Every investor in Home Plate Acquisition Corp. (NASDAQ:HPLT) should be aware of the most powerful shareholder groups. We can see that hedge funds own the lion's share in the company with 36% ownership. Put another way, the group faces the maximum upside potential (or downside risk).
Given the vast amount of money and research capacities at their disposal, hedge funds ownership tends to carry a lot of weight, especially with individual investors. As a result, a sizeable amount of institutional money invested in a firm is generally viewed as a positive attribute.
Let's take a closer look to see what the different types of shareholders can tell us about Home Plate Acquisition.
See our latest analysis for Home Plate Acquisition
What Does The Institutional Ownership Tell Us About Home Plate Acquisition?
Institutions typically measure themselves against a benchmark when reporting to their own investors, so they often become more enthusiastic about a stock once it's included in a major index. We would expect most companies to have some institutions on the register, especially if they are growing.
We can see that Home Plate Acquisition does have institutional investors; and they hold a good portion of the company's stock. This suggests some credibility amongst professional investors. But we can't rely on that fact alone since institutions make bad investments sometimes, just like everyone does. When multiple institutions own a stock, there's always a risk that they are in a 'crowded trade'. When such a trade goes wrong, multiple parties may compete to sell stock fast. This risk is higher in a company without a history of growth. You can see Home Plate Acquisition's historic earnings and revenue below, but keep in mind there's always more to the story.
It looks like hedge funds own 36% of Home Plate Acquisition shares. That catches my attention because hedge funds sometimes try to influence management, or bring about changes that will create near term value for shareholders. Looking at our data, we can see that the largest shareholder is the CEO Daniel Ciporin with 14% of shares outstanding. With 7.9% and 6.0% of the shares outstanding respectively, UBS O'Connor LLC and Atalaya Capital Management LP are the second and third largest shareholders.
We did some more digging and found that 7 of the top shareholders account for roughly 51% of the register, implying that along with larger shareholders, there are a few smaller shareholders, thereby balancing out each others interests somewhat.
While it makes sense to study institutional ownership data for a company, it also makes sense to study analyst sentiments to know which way the wind is blowing. Our information suggests that there isn't any analyst coverage of the stock, so it is probably little known.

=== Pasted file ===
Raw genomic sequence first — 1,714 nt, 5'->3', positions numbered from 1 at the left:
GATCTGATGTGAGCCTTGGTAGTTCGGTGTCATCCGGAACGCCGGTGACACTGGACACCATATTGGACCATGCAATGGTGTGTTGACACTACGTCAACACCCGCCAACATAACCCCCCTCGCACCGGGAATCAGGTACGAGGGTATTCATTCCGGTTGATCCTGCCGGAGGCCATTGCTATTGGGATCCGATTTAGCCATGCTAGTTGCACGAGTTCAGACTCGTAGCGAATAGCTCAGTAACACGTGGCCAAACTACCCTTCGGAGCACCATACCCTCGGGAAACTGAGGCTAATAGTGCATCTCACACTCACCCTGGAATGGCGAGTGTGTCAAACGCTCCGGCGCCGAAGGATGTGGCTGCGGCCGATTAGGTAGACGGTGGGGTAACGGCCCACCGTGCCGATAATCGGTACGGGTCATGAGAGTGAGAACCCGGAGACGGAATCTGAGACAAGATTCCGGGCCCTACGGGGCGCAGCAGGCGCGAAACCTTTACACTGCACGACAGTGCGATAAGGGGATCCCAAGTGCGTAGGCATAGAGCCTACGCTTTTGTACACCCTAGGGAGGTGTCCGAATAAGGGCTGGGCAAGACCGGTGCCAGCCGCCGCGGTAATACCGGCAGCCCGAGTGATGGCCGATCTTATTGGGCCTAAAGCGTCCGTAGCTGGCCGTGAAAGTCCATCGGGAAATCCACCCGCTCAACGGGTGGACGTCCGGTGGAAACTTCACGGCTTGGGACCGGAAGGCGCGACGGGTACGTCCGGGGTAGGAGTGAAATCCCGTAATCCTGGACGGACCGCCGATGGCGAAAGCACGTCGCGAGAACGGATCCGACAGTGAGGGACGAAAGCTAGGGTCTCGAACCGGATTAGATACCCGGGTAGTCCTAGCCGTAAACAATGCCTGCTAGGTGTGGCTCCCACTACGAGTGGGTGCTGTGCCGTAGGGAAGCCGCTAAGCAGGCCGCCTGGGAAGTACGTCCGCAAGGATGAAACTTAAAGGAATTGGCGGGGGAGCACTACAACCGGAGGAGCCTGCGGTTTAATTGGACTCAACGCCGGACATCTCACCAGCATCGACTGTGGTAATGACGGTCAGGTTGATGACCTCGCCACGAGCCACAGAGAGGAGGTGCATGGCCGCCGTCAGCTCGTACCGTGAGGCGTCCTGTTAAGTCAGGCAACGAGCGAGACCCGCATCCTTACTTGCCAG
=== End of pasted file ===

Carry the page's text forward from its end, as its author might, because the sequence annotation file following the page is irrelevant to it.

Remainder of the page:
Insider Ownership Of Home Plate Acquisition
The definition of an insider can differ slightly between different countries, but members of the board of directors always count. The company management answer to the board and the latter should represent the interests of shareholders. Notably, sometimes top-level managers are on the board themselves.
Insider ownership is positive when it signals leadership are thinking like the true owners of the company. However, high insider ownership can also give immense power to a small group within the company. This can be negative in some circumstances.
Our information suggests that insiders maintain a significant holding in Home Plate Acquisition Corp.. Insiders own US$37m worth of shares in the US$253m company. This may suggest that the founders still own a lot of shares. You can click here to see if they have been buying or selling.
General Public Ownership
The general public-- including retail investors -- own 13% stake in the company, and hence can't easily be ignored. This size of ownership, while considerable, may not be enough to change company policy if the decision is not in sync with other large shareholders.
While it is well worth considering the different groups that own a company, there are other factors that are even more important. Like risks, for instance. Every company has them, and we've spotted 3 warning signs for Home Plate Acquisition (of which 2 can't be ignored!) you should know about.
If you would prefer check out another company -- one with potentially superior financials -- then do not miss this free list of interesting companies, backed by strong financial data.
NB: Figures in this article are calculated using data from the last twelve months, which refer to the 12-month period ending on the last date of the month the financial statement is dated. This may not be consistent with full year annual report figures.
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This article by Simply Wall St is general in nature. We provide commentary based on historical data and analyst forecasts only using an unbiased methodology and our articles are not intended to be financial advice. It does not constitute a recommendation to buy or sell any stock, and does not take account of your objectives, or your financial situation. We aim to bring you long-term focused analysis driven by fundamental data. Note that our analysis may not factor in the latest price-sensitive company announcements or qualitative material. Simply Wall St has no position in any stocks mentioned.
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